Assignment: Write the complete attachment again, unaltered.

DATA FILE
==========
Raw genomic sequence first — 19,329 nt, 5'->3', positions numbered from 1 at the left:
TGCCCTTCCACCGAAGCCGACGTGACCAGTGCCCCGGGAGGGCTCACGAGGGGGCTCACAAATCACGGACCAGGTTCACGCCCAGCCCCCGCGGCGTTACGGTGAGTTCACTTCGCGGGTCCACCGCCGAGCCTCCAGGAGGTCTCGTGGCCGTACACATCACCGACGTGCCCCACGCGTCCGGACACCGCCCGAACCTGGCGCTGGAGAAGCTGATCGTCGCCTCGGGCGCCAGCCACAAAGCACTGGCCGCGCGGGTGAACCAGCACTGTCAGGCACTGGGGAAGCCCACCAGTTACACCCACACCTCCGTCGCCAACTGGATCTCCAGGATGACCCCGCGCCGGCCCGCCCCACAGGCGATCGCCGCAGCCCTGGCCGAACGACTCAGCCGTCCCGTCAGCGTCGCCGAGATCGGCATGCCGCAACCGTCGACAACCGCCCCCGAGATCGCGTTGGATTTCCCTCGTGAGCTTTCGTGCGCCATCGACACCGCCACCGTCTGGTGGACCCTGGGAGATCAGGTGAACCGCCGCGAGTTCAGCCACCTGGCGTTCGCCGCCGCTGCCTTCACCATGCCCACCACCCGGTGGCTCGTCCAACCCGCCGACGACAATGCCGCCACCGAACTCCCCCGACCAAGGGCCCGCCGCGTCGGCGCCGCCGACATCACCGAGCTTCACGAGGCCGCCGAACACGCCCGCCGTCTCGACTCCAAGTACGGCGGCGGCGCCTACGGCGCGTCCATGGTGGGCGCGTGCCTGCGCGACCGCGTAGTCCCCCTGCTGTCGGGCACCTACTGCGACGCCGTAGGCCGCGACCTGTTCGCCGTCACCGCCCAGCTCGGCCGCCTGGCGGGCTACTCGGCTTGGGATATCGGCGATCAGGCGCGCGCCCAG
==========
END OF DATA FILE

Raw genomic sequence first — 19,329 nt, 5'->3', positions numbered from 1 at the left:
TGCCCTTCCACCGAAGCCGACGTGACCAGTGCCCCGGGAGGGCTCACGAGGGGGCTCACAAATCACGGACCAGGTTCACGCCCAGCCCCCGCGGCGTTACGGTGAGTTCACTTCGCGGGTCCACCGCCGAGCCTCCAGGAGGTCTCGTGGCCGTACACATCACCGACGTGCCCCACGCGTCCGGACACCGCCCGAACCTGGCGCTGGAGAAGCTGATCGTCGCCTCGGGCGCCAGCCACAAAGCACTGGCCGCGCGGGTGAACCAGCACTGTCAGGCACTGGGGAAGCCCACCAGTTACACCCACACCTCCGTCGCCAACTGGATCTCCAGGATGACCCCGCGCCGGCCCGCCCCACAGGCGATCGCCGCAGCCCTGGCCGAACGACTCAGCCGTCCCGTCAGCGTCGCCGAGATCGGCATGCCGCAACCGTCGACAACCGCCCCCGAGATCGCGTTGGATTTCCCTCGTGAGCTTTCGTGCGCCATCGACACCGCCACCGTCTGGTGGACCCTGGGAGATCAGGTGAACCGCCGCGAGTTCAGCCACCTGGCGTTCGCCGCCGCTGCCTTCACCATGCCCACCACCCGGTGGCTCGTCCAACCCGCCGACGACAATGCCGCCACCGAACTCCCCCGACCAAGGGCCCGCCGCGTCGGCGCCGCCGACATCACCGAGCTTCACGAGGCCGCCGAACACGCCCGCCGTCTCGACTCCAAGTACGGCGGCGGCGCCTACGGCGCGTCCATGGTGGGCGCGTGCCTGCGCGACCGCGTAGTCCCCCTGCTGTCGGGCACCTACTGCGACGCCGTAGGCCGCGACCTGTTCGCCGTCACCGCCCAGCTCGGCCGCCTGGCGGGCTACTCGGCTTGGGATATCGGCGATCAGGCGCGCGCCCAG